As a global retailer, Wal-Mart remains concerned about interchange pricing in all regions of the world, retail analysts noted. Some remarked that Wal-Mart has complained about fees in public statements and conferences. For example, the company took aim at all credit card brands in a September 2016 press release, stating, “Walmart Canada pays [more than] $100 million in fees to accept credit cards each and every year. Lowering costs such as these is necessary for us to be able to keep our prices low and continue saving our customers money.”

Payments analysts question how the frequently contentious relationship between Wal-Mart and Visa will manifest in the United States and other major markets around the world. The two companies are not always at odds. They collaborated on an initiative to speed up chip-and-PIN transactions at the POS in April 2016. Visa introduced new software, and Wal-Mart eliminated a prompt that asked consumers to verify transaction amounts. The net result reduced average transaction times by approximately 11 seconds, the companies stated.


Ecommerce drives global economic growth
Friday, January 6, 2017

E commerce may have a greater impact on economic growth than physical goods in the post-industrial world, according to a new report published in December 2016 by McKinsey Global Institute. Digital globalization: The new era of global flows found developing countries are using ecommerce platforms to participate in the international business community.

“Tens of millions of small and midsize enterprises worldwide have turned themselves into exporters by joining e-commerce marketplaces such as Alibaba, Amazon, eBay, Flipkart, and Rakuten,” MGI researchers wrote. “Approximately 12 percent of the global goods trade is conducted via international e-commerce.”

MGI analysts expect digital information flows to grow an additional nine times over the next five years in response to increasing movement of goods, services, finance and people. The global economy has a digital component for every type of cross-border transaction, they stated.

New global citizens

MGI research additionally found private individuals use connected devices to manage personal and professional networks. “Some 900 million people have international connections on social media, and 360 million take part in cross-border e-commerce,” the authors wrote. “Digital platforms for both traditional employment and freelance assignments are beginning to create a more global labor market.”

Hyper-connected global citizens represent an important new demographic segment in financial services, noted Mike Massaro, Chief Executive Officer at Flywire, a cross-border payment service provider. “This fast-growing segment does not consider borders in terms of lifestyle, access or travel and is spending more than ever on goods and services outside of their home countries – on education for their children, medical care for themselves and their family members, real estate, luxury items and other offerings that bring diversity and culture to their life experience,” he said. “We’ll see this demographic continue to grow in 2017 and beyond and flex their spending power in new ways.”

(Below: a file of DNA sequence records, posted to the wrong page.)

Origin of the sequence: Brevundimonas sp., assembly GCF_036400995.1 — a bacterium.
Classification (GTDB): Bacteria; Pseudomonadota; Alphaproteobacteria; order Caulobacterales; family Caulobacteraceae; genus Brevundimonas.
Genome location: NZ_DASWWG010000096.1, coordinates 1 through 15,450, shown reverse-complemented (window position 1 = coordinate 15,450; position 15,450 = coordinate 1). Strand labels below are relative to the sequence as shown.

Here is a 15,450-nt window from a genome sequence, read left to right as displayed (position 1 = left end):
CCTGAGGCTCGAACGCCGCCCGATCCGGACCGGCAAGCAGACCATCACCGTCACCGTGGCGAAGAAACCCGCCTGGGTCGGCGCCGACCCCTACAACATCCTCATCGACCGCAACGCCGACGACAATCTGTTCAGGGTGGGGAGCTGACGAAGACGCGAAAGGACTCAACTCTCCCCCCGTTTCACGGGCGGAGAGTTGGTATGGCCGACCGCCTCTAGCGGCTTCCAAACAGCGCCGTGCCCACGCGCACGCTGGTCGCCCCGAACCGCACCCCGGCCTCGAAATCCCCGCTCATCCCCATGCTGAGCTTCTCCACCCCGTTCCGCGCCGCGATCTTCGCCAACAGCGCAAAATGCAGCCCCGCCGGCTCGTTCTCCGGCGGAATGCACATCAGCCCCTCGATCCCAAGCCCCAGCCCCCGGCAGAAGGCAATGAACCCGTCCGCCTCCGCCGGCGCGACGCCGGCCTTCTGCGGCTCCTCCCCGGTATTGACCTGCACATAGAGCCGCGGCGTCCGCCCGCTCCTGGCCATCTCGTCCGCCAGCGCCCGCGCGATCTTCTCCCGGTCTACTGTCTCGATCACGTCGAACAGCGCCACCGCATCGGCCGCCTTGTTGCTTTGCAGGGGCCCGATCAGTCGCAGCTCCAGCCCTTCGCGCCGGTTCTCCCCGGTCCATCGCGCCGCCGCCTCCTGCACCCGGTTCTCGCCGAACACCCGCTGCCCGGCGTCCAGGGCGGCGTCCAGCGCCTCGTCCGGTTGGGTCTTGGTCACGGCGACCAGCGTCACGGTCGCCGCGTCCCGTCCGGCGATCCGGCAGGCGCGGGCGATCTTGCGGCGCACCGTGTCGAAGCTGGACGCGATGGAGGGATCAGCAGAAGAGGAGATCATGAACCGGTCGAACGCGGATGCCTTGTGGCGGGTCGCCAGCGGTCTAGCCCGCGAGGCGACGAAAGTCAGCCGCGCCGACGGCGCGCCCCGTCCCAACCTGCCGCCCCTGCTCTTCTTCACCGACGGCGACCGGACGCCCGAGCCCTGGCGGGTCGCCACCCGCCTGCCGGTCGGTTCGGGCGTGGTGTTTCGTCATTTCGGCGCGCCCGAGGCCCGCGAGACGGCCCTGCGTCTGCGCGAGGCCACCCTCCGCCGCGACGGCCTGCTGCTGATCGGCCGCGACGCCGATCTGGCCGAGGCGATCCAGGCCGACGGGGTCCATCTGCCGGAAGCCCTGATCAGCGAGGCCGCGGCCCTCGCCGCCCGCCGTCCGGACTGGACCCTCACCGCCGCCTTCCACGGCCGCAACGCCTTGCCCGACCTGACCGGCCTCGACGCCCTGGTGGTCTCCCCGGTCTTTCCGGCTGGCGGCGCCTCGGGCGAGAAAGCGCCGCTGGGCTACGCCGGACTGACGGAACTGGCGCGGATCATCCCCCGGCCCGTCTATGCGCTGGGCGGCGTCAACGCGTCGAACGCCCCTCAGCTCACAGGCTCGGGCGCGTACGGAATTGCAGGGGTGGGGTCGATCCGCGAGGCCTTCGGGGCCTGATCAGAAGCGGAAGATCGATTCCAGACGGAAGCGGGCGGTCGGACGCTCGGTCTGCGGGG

Bridging cross-border gaps

MGI’s analysis attributes a 10.1 percent increase in global gross domestic product to cross-border data flows that expose economies to ideas, research and talent, a value worth $7.8 trillion in 2014, researchers stated. The MGI Connectedness Index indicated it ranked 139 countries on their use of digital channels to manage “inflows and outflows of goods, services, finance, people, and data.” Singapore received the highest ranking, followed by the Netherlands, the United States and Germany.

The rise of cross-border payments has broadened the international marketplace and made it easier for consumers to pay in local currencies, using familiar options such as bank transfers, online banking, credit and debit cards, payments analysts stated. This has placed additional pressure on international payment service providers to adopt digital payment schemes.

“Payment speed and convenience aren’t the only drivers for global citizens,” Massaro said. “Their top priority is ensuring the payment gets to the institution on the other end. The certainty of funds is also critical to the receiving institution – assurance that the amount owed is the amount received, along with the data that goes with it to reconcile their own ledgers.”

Enhanced services, security

Cross-border transactions are typically complex and challenging for merchants, and consumers and businesses must take steps to reduce friction while making payments safe, convenient and cost-effective, Massaro stated. Increased levels of fraud reported in 2016 prompted many institutions to protect their customers by restricting access to trusted service providers and educating customers to conduct transactions solely through these channels.

“Both payors and payees are looking for protection against fraud and assurances of compliance with any international regulations,” Massaro added. “And with governments’ increased focus on cutting off financing sources to potential terrorists, any entity processing large, cross-border payments will need to have secure systems in place to verify sources and recipients, ensure strict compliance with anti-money-laundering laws and provide detailed transaction reporting.” The increase in high-ticket transactions across disparate cultures, languages and time zones will place additional pressure on business owners to provide continuous support to their international clientele, Massaro predicted.

“Schools, hospitals, tax agencies and others are not necessarily equipped to be in that business,” he said. “Any entity accepting large, cross-border payments in any volume will need to be able to provide ancillary support services related to those payments – in-house or via qualified third parties – and 24/7 customer support will become a minimum requirement.”